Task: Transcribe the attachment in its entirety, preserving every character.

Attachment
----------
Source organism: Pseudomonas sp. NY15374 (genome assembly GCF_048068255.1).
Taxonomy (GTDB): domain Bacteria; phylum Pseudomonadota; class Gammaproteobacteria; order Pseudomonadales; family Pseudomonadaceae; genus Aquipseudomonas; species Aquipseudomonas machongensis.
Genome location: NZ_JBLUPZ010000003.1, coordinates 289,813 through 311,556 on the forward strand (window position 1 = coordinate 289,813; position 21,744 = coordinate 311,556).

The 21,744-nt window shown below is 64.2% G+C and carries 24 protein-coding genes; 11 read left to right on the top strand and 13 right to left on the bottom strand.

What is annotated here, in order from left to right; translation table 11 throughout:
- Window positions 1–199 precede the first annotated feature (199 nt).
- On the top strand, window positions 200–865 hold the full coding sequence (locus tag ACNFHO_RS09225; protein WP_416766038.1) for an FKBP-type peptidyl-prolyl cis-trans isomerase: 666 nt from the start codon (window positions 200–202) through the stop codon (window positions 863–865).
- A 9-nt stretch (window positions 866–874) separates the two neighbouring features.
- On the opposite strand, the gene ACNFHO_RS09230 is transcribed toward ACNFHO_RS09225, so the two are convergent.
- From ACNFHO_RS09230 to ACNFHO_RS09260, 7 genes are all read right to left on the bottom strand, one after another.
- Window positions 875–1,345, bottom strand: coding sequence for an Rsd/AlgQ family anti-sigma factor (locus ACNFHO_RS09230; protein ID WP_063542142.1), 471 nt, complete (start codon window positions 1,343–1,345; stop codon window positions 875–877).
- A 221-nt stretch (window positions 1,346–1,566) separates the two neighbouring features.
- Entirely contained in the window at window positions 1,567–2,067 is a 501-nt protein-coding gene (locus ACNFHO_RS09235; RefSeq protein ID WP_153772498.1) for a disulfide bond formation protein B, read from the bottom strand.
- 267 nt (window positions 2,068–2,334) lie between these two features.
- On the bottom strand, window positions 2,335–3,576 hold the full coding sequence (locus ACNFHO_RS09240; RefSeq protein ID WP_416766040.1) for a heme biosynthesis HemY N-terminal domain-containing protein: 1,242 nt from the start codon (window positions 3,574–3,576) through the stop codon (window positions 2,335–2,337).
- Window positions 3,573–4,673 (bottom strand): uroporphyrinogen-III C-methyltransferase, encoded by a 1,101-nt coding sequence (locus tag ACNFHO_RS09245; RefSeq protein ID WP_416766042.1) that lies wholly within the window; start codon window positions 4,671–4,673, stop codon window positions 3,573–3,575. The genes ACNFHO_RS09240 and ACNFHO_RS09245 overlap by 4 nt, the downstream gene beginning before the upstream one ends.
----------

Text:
Source organism: Pseudomonas sp. NY15374 (genome assembly GCF_048068255.1).
Taxonomy (GTDB): domain Bacteria; phylum Pseudomonadota; class Gammaproteobacteria; order Pseudomonadales; family Pseudomonadaceae; genus Aquipseudomonas; species Aquipseudomonas machongensis.
Genome location: NZ_JBLUPZ010000003.1, coordinates 289,813 through 311,556 on the forward strand (window position 1 = coordinate 289,813; position 21,744 = coordinate 311,556).

The 21,744-nt window shown below is 64.2% G+C and carries 24 protein-coding genes; 11 read left to right on the top strand and 13 right to left on the bottom strand.

What is annotated here, in order from left to right; translation table 11 throughout:
- Window positions 1–199 precede the first annotated feature (199 nt).
- On the top strand, window positions 200–865 hold the full coding sequence (locus tag ACNFHO_RS09225; protein WP_416766038.1) for an FKBP-type peptidyl-prolyl cis-trans isomerase: 666 nt from the start codon (window positions 200–202) through the stop codon (window positions 863–865).
- A 9-nt stretch (window positions 866–874) separates the two neighbouring features.
- On the opposite strand, the gene ACNFHO_RS09230 is transcribed toward ACNFHO_RS09225, so the two are convergent.
- From ACNFHO_RS09230 to ACNFHO_RS09260, 7 genes are all read right to left on the bottom strand, one after another.
- Window positions 875–1,345, bottom strand: coding sequence for an Rsd/AlgQ family anti-sigma factor (locus ACNFHO_RS09230; protein ID WP_063542142.1), 471 nt, complete (start codon window positions 1,343–1,345; stop codon window positions 875–877).
- A 221-nt stretch (window positions 1,346–1,566) separates the two neighbouring features.
- Entirely contained in the window at window positions 1,567–2,067 is a 501-nt protein-coding gene (locus ACNFHO_RS09235; RefSeq protein ID WP_153772498.1) for a disulfide bond formation protein B, read from the bottom strand.
- 267 nt (window positions 2,068–2,334) lie between these two features.
- On the bottom strand, window positions 2,335–3,576 hold the full coding sequence (locus ACNFHO_RS09240; RefSeq protein ID WP_416766040.1) for a heme biosynthesis HemY N-terminal domain-containing protein: 1,242 nt from the start codon (window positions 3,574–3,576) through the stop codon (window positions 2,335–2,337).
- Window positions 3,573–4,673 (bottom strand): uroporphyrinogen-III C-methyltransferase, encoded by a 1,101-nt coding sequence (locus tag ACNFHO_RS09245; RefSeq protein ID WP_416766042.1) that lies wholly within the window; start codon window positions 4,671–4,673, stop codon window positions 3,573–3,575. The genes ACNFHO_RS09240 and ACNFHO_RS09245 overlap by 4 nt, the downstream gene beginning before the upstream one ends.